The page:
Did you receive a payment from the IRS that you were not expecting? In our previous blog post titled Child Tax Credit Payments: Exploring Key Details Parents Should Know, we explored the history of Child Tax Credit (CTC), recent changes to the CTC and IRS plans for issuing advanced credit payments. The first advanced payment was sent to qualified taxpayers on July 15, 2021. Eligible taxpayers who did not opt out received the payment via direct deposit if they previously provided their bank account information to the IRS. Eligible taxpayers who do not have their bank account information on file with the IRS will receive a check in the mail in the coming days.


The CTC was expanded by the American Rescue Plan Act (ARPA) for the 2021 tax year. Prior to 2021, the maximum child tax credit was $2,000. The ARPA increased the credit to $3,000 per child ages 6 through 17 and $3,600 per child under the age of 6. However, the CTC is subject to a phase-out when income exceeds $400,000 for joint filers and $200,000 for other filers for the first $2,000 of the credit. A separate phase-out applies for the 2021 increases to the credit. For taxpayers exceeding the following income amounts: $75,000 for single filers, $112,500 for heads of household and $150,000 for joint filers, they are ineligible for 2021 increases and are only eligible for the original $2,000 per child credit amount. The ARPA also made the CTC fully refundable.

The ARPA requested the IRS make monthly payments of half of the CTC starting July 15, 2021, and continuing on the 15th of each month through December 2021. The remaining half of the credit will be claimed as a reduction of the taxpayer’s 2021 tax liability or as a refund when the taxpayer files their 2021 tax return. The IRS automatically enrolled all qualified taxpayers for advanced payments unless they opted out of receiving them. A taxpayer and spouse, if filing jointly, qualify for the advanced payments if they:

  • Filed a 2019 or 2020 tax return that claims the CTC or provided the IRS with information in 2020 to claim a stimulus payment;
  • Maintained a primary home in the United States for more than half of the year or filed a joint return with a spouse who has a U.S. home for more than half of the year;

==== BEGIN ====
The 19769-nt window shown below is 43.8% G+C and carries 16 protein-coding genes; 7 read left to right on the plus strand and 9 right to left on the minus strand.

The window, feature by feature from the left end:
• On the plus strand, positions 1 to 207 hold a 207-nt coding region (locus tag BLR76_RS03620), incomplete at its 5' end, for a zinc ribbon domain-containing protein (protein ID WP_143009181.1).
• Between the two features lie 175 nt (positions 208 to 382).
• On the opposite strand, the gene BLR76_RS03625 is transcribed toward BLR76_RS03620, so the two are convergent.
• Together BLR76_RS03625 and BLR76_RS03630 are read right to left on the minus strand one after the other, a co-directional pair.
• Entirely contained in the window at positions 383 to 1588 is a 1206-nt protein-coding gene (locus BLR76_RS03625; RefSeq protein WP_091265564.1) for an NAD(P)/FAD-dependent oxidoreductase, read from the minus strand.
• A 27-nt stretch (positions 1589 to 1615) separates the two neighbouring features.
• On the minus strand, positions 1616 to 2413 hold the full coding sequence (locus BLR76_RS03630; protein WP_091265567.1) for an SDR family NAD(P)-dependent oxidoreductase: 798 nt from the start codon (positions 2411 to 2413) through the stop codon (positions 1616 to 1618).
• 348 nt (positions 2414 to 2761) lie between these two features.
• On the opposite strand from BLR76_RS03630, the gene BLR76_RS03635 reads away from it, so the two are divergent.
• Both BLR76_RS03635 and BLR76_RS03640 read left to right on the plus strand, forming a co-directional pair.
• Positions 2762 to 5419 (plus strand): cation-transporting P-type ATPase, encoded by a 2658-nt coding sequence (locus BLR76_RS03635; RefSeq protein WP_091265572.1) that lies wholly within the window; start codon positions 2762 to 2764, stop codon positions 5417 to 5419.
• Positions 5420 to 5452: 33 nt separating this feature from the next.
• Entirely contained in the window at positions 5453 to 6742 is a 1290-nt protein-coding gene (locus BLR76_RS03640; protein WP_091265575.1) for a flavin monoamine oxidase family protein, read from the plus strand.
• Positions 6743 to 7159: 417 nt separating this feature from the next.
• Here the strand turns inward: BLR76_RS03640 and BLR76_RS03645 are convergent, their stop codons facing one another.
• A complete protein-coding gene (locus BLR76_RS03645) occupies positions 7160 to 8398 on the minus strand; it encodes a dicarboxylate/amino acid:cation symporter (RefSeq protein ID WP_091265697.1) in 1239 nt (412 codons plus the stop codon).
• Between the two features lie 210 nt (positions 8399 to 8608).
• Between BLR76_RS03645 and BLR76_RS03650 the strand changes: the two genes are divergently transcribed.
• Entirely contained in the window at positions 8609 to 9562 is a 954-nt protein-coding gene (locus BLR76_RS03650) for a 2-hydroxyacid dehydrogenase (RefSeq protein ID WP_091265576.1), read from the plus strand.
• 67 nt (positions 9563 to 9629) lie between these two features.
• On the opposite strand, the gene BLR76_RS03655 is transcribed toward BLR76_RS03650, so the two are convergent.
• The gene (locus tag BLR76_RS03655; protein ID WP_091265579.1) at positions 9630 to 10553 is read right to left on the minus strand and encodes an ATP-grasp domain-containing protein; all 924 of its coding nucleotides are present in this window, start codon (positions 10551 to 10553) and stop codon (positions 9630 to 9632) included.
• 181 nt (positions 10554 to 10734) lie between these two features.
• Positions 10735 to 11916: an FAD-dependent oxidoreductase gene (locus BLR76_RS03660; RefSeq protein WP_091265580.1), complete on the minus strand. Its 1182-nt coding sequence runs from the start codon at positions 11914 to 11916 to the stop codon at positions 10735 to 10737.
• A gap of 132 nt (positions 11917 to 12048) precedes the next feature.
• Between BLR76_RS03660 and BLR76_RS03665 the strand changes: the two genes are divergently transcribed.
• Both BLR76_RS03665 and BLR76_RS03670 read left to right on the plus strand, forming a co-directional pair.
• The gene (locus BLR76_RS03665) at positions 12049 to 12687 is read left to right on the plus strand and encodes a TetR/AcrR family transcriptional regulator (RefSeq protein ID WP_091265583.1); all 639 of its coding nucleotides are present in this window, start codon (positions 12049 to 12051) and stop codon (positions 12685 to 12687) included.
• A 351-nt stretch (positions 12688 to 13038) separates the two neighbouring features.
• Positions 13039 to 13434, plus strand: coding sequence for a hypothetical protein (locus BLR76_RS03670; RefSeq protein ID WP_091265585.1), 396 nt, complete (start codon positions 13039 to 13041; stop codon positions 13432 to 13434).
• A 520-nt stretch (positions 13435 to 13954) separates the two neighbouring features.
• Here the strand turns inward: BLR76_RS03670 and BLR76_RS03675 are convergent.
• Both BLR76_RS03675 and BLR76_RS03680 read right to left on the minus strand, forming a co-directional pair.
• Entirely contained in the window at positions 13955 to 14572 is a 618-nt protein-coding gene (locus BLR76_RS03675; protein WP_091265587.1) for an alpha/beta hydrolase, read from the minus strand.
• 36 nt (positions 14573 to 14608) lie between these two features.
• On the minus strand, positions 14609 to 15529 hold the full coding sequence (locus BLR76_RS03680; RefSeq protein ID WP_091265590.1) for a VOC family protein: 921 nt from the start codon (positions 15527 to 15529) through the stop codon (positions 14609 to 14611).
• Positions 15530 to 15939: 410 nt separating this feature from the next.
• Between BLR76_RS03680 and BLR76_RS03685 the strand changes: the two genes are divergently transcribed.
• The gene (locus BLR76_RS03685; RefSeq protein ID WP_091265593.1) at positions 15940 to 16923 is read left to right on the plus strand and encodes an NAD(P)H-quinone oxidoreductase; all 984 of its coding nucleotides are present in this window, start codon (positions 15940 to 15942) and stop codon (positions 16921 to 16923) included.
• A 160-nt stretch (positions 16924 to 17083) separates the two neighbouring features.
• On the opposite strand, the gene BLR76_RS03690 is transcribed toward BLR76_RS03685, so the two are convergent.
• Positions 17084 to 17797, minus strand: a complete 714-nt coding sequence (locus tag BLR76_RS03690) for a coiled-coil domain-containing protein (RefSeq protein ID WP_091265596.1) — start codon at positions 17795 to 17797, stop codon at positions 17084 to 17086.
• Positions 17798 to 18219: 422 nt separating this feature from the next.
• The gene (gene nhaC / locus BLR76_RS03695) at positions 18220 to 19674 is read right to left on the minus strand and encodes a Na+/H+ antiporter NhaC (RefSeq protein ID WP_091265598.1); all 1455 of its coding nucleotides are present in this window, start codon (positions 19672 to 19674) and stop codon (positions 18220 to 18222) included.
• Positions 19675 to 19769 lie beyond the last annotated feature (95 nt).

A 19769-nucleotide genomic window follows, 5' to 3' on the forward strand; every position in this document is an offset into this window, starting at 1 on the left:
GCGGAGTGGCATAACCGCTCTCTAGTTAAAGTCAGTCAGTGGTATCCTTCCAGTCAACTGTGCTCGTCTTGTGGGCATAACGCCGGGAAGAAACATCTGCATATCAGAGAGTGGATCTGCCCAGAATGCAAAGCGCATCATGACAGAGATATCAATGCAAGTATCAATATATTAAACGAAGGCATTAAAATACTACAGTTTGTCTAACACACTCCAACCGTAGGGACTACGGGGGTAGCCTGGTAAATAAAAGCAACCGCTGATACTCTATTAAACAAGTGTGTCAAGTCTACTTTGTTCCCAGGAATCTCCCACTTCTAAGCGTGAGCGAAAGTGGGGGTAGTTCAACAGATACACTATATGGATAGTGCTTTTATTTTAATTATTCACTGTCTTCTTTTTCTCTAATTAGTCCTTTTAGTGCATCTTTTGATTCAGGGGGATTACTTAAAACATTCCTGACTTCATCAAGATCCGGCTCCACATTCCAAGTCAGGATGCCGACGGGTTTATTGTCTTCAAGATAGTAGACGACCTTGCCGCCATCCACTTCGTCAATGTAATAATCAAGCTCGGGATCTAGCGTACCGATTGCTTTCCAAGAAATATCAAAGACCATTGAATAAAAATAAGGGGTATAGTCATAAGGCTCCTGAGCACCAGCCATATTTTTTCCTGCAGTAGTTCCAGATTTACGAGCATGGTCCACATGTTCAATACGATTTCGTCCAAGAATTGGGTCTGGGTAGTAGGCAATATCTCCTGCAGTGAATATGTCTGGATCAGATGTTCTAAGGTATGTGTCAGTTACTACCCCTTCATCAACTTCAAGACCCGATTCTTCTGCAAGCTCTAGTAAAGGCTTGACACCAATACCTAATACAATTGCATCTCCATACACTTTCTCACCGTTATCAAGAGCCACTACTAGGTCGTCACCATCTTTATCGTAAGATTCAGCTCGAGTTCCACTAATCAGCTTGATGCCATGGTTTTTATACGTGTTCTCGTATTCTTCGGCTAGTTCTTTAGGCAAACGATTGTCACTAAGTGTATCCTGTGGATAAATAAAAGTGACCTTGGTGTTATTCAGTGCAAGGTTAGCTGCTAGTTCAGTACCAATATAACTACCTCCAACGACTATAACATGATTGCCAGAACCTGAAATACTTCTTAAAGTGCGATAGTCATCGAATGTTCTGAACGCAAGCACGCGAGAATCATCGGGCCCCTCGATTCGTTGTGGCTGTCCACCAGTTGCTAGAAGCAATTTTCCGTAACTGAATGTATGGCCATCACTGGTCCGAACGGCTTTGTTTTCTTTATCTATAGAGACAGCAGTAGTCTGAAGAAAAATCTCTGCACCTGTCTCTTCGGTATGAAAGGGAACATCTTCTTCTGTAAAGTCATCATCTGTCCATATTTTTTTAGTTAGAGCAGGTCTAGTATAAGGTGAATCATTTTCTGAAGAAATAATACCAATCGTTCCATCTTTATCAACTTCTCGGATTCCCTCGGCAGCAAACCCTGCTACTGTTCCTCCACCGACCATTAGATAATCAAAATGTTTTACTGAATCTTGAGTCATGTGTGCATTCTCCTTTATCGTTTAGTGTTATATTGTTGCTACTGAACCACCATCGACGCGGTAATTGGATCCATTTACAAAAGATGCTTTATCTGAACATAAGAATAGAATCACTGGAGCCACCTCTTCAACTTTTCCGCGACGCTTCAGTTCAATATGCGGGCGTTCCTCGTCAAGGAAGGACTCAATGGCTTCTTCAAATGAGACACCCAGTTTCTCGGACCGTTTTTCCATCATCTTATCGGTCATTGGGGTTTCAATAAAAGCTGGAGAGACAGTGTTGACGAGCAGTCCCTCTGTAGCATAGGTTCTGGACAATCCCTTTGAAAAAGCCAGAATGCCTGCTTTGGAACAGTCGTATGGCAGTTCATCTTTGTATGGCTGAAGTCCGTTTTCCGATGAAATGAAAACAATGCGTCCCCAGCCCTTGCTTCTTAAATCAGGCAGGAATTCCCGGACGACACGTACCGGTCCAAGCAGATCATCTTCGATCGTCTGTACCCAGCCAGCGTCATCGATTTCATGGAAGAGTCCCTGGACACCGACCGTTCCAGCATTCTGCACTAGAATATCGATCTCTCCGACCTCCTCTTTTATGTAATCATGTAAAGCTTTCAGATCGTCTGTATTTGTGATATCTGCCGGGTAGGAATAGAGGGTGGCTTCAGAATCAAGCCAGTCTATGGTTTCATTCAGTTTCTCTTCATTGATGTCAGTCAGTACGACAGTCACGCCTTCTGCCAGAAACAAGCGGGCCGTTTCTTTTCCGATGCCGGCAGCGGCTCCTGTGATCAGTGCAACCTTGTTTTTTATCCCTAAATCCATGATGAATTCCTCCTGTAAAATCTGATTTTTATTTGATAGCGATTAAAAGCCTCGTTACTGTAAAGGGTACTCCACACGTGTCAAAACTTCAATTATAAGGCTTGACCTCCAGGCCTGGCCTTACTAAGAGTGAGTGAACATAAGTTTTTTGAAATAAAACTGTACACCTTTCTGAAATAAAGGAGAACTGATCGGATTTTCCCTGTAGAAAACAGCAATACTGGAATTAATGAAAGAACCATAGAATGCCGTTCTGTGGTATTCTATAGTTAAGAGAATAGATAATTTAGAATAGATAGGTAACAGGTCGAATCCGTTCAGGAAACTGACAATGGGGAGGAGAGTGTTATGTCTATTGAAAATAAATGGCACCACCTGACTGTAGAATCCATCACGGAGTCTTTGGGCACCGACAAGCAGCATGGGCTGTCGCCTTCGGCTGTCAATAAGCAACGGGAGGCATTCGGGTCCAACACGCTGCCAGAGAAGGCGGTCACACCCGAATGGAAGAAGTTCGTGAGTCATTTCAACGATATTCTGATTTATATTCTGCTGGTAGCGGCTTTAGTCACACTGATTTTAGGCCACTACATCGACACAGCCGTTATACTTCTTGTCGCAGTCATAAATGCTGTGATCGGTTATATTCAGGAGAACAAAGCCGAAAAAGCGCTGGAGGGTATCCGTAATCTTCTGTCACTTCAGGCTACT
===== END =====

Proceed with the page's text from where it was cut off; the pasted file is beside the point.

• Have a qualifying child at the end of 2021 who’s under age 18 and has a valid Social Security number; and
  • Earned less than the applicable income limit.

What Happens if I Don’t Opt Out?

Unlike the stimulus payments you may have received over the past year, the advanced CTC payments are not free money. In January 2022, the IRS will issue each taxpayer Letter 6419, summarizing the advanced payments paid to you during 2021. When filing your 2021 tax return, you will be required to reconcile the advance payments you received to the actual credit calculated for the year. To the extent that your advanced payments are less than the actual credit calculated on your 2021 tax return, the credit on your tax return will be reduced by the amount of the advanced payments received. On the other hand, if the advanced payments exceed the actual credit calculated on your 2021 tax return, the excess payments you received must be paid back to the IRS unless you qualify for full or partial repayment protection. To summarize, the advance payments will either reduce any refund you expect to receive or increase the amount of tax you owe when you file your 2021 tax return.

Opting Out

Taxpayers may choose to opt out of the advanced payments for many reasons. For example, the taxpayer’s number of dependents will be lower than in prior years, the taxpayer expects that their income will exceed the phase-out threshold, or the taxpayer simply does not want to owe the IRS more money on April 15th.

If you would like to opt out, you must do so 3 days before the next unenrollment date, which is August 2, 2021. Additional unenrollment dates are as follows:

  • August 30, 2021
  • October 4, 2021
  • November 1, 2021
  • November 29, 2021

To opt out, access the IRS portal.

Caution: If you file a joint return, both you and your spouse will need to unenroll. Otherwise, your spouse will continue to receive their half of the advanced payments. Also, once you opt out, you cannot re-enroll should you need the advanced payments later in the year.


The changes to the CTC will greatly benefit many taxpayers. Receiving advance payments of the credit in 2021 provides immediate cash flow to those who need it. However, it may come with a cost when you file your 2021 tax return. Whether you want to receive the advance payments or opt out is a personal choice. Moore Colson’s tax experts can help determine the best path for you.

contact an expert»


McKenzie Harris is a Tax Associate in Moore Colson’s Tax Services Practice. In this role, McKenzie provides tax compliance services to closely-held and large private companies and their owners.


Marcia Nally, CPA, is a Partner in Moore Colson’s Tax Services Practice. In this role, Marcia’s primary focus is on tax compliance and planning services for closely-held businesses and their owners in the real estate industry.


Andy Starnes, CPA, is a Partner and Tax Services Practice Leader Moore Colson. Andy’s specialties include corporate tax compliance and planning, business consulting and multi-generational planning with a focus on the construction, professional services and staffing industries.



Contact Us

Contact Form Footer

  • This site is protected by reCAPTCHA and the Google Privacy Policy and Terms of Service apply.
  • This field is for validation purposes and should be left unchanged.